Rather than the third, empty chamber 58 being provided between the inlet and outlet chamber portions 39, 40, the empty chamber 58 could also be disposed after the second chamber 59, as indicated in the embodiment of the energy attenuation apparatus 20G illustrated in FIG. 11, with the tubes 61 and 62 being disposed in the first or inlet chamber 39 and in the second chamber 59 respectively. Further exemplary embodiments of three chamber configurations will now be described.

In the embodiment of the energy attenuation apparatus 20H illustrated in FIG. 12, the empty chamber 58 is the first chamber, while the tube 61 is disposed in the second chamber 59 and the tube 62 is disposed in the third chamber 64.

Whereas in the embodiment illustrated in FIG. 12 the ends of the tubes 61 and 62 are open, and the peripheral surfaces thereof are provided with no holes, the embodiment of the energy attenuation apparatus 201 illustrated in FIG. 13 shows that one of the tubes, here the tube 61 in the second chamber 59, can be provided with one or more holes 34. In the embodiment of the energy attenuation apparatus 20J illustrated in FIG. 14, both of the tubes 61 and 62 are provided with one or more holes 34. In both the embodiment of FIG. 13 and of FIG. 14, the ends of the tubes 61 and 62 can either be open or closed.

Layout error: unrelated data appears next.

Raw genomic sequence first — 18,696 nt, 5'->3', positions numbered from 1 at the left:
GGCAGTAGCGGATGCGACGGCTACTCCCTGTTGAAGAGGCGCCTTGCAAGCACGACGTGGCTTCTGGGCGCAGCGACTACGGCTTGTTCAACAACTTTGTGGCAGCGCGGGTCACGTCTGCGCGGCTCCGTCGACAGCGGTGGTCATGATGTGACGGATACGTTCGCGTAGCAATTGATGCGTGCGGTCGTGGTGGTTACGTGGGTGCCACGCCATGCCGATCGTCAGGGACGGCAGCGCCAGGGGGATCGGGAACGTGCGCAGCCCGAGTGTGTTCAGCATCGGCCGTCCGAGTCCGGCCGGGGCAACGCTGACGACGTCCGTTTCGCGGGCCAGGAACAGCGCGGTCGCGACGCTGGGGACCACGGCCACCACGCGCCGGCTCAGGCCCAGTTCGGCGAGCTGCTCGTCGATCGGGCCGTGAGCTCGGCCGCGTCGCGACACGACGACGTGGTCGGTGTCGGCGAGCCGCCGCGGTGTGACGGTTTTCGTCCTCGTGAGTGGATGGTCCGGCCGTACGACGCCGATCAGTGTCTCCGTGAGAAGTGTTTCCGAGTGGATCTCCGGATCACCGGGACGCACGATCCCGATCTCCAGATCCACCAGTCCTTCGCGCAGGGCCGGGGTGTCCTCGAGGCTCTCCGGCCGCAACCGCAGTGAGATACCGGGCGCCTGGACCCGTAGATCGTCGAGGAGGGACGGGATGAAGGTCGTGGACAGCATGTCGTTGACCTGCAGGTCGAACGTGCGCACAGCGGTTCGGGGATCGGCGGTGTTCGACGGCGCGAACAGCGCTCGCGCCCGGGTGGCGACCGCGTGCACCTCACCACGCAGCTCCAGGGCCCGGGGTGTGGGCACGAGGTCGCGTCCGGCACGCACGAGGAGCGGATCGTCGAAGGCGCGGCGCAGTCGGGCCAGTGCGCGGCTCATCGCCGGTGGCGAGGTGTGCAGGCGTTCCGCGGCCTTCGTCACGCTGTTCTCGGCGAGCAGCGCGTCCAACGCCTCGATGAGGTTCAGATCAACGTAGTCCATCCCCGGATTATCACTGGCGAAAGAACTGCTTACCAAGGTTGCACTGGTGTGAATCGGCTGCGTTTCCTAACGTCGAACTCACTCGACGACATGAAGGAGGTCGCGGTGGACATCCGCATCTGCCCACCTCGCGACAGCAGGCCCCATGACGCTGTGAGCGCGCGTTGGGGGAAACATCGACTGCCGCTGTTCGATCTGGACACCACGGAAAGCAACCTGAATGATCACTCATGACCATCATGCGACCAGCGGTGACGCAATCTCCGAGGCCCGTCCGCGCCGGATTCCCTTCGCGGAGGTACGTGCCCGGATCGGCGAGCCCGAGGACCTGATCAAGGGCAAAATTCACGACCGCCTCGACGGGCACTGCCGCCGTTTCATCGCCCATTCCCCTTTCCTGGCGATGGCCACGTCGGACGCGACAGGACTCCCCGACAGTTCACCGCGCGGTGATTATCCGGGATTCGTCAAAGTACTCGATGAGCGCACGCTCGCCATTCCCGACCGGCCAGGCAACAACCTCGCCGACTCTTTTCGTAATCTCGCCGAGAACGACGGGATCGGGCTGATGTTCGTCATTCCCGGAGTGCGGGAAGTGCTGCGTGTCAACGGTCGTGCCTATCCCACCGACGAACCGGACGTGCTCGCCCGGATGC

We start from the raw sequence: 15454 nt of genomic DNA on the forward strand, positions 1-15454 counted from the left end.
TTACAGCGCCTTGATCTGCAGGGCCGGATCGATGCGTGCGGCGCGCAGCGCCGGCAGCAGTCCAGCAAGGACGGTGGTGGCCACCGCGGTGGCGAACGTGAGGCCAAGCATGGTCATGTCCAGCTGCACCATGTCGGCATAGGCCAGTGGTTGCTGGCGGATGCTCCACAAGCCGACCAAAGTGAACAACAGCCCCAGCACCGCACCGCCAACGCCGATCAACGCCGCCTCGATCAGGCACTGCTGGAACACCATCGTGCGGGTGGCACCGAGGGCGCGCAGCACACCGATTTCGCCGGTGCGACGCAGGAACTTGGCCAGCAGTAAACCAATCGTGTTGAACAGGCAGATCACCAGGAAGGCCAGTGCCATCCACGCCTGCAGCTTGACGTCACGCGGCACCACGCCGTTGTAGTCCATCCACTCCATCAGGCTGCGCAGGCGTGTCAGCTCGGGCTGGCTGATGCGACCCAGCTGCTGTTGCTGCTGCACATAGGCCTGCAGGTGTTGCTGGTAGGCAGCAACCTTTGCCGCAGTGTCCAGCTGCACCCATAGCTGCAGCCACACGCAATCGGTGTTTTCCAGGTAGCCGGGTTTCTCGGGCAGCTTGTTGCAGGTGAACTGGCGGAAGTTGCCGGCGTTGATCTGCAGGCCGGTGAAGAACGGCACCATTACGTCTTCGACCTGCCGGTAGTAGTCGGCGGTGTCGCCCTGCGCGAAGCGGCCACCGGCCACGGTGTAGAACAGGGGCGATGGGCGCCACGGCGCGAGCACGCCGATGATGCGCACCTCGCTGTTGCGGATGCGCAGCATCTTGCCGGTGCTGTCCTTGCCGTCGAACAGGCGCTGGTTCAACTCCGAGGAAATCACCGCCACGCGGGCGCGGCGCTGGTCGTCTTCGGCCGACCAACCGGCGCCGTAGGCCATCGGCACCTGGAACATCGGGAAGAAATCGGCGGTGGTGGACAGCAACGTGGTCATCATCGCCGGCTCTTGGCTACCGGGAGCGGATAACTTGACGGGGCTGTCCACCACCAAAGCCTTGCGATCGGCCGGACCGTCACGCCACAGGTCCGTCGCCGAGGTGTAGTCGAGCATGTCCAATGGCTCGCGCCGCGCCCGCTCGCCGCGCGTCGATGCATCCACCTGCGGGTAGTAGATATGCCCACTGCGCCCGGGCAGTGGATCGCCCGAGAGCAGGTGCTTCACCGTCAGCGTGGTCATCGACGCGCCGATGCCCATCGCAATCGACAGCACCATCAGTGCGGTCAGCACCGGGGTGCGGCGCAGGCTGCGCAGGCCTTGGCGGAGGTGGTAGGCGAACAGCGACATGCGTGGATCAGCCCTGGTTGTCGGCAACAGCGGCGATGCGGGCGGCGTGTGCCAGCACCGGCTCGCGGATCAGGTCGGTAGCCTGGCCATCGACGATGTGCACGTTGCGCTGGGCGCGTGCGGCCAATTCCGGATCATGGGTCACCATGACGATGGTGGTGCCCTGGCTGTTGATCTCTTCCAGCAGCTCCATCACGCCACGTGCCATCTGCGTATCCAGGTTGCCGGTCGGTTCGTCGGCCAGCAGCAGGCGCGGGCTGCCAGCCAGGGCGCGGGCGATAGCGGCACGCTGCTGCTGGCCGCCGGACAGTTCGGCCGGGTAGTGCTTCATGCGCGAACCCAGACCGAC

The embodiment of the energy attenuation apparatus 20K illustrated in FIG. 15 is similar to the embodiment illustrated in FIG. 10. In this embodiment, the tube 61 is disposed in the first chamber 39, while the tube 62 is disposed in the third chamber 64. The middle chamber 58 is an empty chamber. In this embodiment of FIG. 15, the tubes 61 and 62 are again shown as having no holes, with the free ends thereof being open. However, it is to be understood that again the peripheral surfaces of one or both of the tubes 61 and 62 could be provided with holes 34, while the free ends of the tubes 61 and 62 could be open or closed.